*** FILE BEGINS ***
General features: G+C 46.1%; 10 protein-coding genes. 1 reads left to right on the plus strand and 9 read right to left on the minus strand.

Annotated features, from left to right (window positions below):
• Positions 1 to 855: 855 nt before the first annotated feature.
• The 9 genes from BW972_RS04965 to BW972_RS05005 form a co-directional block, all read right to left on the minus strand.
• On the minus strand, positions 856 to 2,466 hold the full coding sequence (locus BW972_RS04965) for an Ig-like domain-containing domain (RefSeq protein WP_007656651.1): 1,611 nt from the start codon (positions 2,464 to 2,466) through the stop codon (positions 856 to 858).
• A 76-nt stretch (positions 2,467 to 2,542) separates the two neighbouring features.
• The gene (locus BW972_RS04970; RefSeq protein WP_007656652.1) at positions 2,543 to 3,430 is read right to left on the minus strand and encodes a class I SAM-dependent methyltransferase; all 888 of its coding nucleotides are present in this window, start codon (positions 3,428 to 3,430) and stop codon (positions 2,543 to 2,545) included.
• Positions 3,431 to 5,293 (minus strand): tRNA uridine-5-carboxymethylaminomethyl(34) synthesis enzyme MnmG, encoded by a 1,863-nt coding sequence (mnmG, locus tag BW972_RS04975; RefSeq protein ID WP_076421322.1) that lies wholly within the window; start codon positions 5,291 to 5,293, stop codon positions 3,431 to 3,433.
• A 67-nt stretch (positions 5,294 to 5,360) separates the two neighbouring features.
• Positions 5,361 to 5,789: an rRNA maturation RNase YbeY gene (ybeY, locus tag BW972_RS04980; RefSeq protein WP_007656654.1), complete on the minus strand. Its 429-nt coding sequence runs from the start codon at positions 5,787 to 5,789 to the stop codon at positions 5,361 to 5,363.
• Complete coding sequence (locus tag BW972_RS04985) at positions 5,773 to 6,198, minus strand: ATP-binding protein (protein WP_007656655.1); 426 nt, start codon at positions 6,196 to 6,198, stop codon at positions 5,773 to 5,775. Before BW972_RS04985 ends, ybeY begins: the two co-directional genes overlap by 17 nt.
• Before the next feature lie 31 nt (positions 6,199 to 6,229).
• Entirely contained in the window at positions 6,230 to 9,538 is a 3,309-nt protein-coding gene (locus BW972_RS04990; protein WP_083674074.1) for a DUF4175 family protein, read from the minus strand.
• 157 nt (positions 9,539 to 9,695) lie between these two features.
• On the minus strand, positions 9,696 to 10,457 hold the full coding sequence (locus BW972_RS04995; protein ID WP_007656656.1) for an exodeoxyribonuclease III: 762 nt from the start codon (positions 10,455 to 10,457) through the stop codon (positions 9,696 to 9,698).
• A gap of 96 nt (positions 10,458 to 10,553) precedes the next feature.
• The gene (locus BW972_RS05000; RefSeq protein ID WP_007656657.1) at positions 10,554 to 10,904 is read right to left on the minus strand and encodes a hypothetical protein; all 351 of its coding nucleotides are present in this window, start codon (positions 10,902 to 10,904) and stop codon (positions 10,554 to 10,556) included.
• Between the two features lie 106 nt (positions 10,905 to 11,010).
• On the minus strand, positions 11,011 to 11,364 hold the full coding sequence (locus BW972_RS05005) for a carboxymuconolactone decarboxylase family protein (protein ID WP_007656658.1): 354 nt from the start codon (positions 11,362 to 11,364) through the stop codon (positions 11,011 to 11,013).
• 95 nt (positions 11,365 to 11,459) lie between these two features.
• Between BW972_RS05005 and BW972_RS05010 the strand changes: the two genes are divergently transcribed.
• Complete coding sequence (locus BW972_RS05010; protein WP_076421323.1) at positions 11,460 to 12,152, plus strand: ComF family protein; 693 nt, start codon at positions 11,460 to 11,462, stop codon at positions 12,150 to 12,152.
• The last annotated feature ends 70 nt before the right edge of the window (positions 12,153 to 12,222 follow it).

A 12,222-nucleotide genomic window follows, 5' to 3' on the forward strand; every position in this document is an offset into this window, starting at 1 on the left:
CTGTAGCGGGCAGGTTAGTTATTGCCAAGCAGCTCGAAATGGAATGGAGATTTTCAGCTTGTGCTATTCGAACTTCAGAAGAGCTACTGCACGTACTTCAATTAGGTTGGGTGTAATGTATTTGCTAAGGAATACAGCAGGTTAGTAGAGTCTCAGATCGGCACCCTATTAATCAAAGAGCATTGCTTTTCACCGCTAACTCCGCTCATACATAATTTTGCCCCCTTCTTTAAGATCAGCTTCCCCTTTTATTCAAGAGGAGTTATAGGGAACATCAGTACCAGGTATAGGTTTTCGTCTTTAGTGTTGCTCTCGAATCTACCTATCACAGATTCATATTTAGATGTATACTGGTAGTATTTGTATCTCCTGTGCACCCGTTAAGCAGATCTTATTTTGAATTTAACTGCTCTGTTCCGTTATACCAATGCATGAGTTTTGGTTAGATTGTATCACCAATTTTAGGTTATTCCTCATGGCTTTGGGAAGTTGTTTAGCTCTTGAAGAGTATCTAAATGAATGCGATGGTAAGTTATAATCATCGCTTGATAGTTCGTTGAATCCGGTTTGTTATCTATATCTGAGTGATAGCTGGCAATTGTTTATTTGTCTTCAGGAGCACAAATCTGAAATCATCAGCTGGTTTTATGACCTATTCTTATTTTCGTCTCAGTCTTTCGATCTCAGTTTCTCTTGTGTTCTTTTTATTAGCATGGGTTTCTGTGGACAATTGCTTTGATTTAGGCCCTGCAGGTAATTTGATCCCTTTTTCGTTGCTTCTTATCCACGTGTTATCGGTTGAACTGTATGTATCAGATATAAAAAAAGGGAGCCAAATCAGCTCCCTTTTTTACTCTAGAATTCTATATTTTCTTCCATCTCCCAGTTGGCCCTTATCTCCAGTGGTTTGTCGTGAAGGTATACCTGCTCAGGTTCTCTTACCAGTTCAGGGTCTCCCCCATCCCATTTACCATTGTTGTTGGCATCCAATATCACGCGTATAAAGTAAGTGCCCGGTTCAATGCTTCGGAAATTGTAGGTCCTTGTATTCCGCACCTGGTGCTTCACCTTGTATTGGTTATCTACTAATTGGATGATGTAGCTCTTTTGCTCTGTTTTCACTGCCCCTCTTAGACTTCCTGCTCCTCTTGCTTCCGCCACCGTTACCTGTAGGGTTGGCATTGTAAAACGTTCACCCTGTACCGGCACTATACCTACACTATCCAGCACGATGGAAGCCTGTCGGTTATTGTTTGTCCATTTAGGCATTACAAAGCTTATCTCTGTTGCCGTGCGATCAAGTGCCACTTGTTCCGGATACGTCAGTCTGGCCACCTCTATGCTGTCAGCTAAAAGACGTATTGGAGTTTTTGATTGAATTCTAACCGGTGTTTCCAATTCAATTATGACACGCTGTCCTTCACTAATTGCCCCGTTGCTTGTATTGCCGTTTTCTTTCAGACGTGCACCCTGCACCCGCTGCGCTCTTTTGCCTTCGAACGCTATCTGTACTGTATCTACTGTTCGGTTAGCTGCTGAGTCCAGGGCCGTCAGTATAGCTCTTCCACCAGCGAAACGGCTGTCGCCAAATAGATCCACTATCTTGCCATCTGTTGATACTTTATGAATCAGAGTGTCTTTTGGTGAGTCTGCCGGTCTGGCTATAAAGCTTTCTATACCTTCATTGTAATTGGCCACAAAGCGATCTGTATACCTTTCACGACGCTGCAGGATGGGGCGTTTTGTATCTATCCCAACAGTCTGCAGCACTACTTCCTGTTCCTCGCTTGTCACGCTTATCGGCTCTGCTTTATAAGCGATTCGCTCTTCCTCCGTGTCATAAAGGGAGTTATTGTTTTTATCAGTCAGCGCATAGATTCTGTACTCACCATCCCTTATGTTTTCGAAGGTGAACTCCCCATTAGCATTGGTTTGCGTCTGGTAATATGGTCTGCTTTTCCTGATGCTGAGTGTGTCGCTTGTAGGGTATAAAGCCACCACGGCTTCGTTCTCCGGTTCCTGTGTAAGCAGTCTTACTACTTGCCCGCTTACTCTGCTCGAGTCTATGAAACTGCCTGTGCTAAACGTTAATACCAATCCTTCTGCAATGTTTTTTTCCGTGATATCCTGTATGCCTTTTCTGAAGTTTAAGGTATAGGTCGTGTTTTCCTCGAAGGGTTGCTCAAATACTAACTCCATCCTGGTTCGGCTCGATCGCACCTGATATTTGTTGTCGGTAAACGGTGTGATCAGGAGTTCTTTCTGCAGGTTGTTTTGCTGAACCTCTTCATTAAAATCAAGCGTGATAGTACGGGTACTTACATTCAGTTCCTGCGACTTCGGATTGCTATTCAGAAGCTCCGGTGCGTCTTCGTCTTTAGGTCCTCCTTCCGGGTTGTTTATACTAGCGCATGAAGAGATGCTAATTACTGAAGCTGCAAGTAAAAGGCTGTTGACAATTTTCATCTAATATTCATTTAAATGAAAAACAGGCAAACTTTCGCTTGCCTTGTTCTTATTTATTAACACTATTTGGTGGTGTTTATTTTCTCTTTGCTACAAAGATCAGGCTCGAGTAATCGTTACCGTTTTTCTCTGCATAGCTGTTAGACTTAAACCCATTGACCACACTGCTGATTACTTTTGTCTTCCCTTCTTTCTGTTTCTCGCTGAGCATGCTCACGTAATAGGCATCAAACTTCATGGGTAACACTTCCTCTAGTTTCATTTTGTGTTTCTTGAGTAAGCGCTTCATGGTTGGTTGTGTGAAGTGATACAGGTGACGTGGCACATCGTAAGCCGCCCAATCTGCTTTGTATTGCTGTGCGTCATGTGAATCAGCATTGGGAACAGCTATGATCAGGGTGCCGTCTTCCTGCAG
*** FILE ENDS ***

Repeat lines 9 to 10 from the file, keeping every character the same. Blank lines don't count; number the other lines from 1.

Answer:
• A 67-nt stretch (positions 5,294 to 5,360) separates the two neighbouring features.
• Positions 5,361 to 5,789: an rRNA maturation RNase YbeY gene (ybeY, locus tag BW972_RS04980; RefSeq protein WP_007656654.1), complete on the minus strand. Its 429-nt coding sequence runs from the start codon at positions 5,787 to 5,789 to the stop codon at positions 5,361 to 5,363.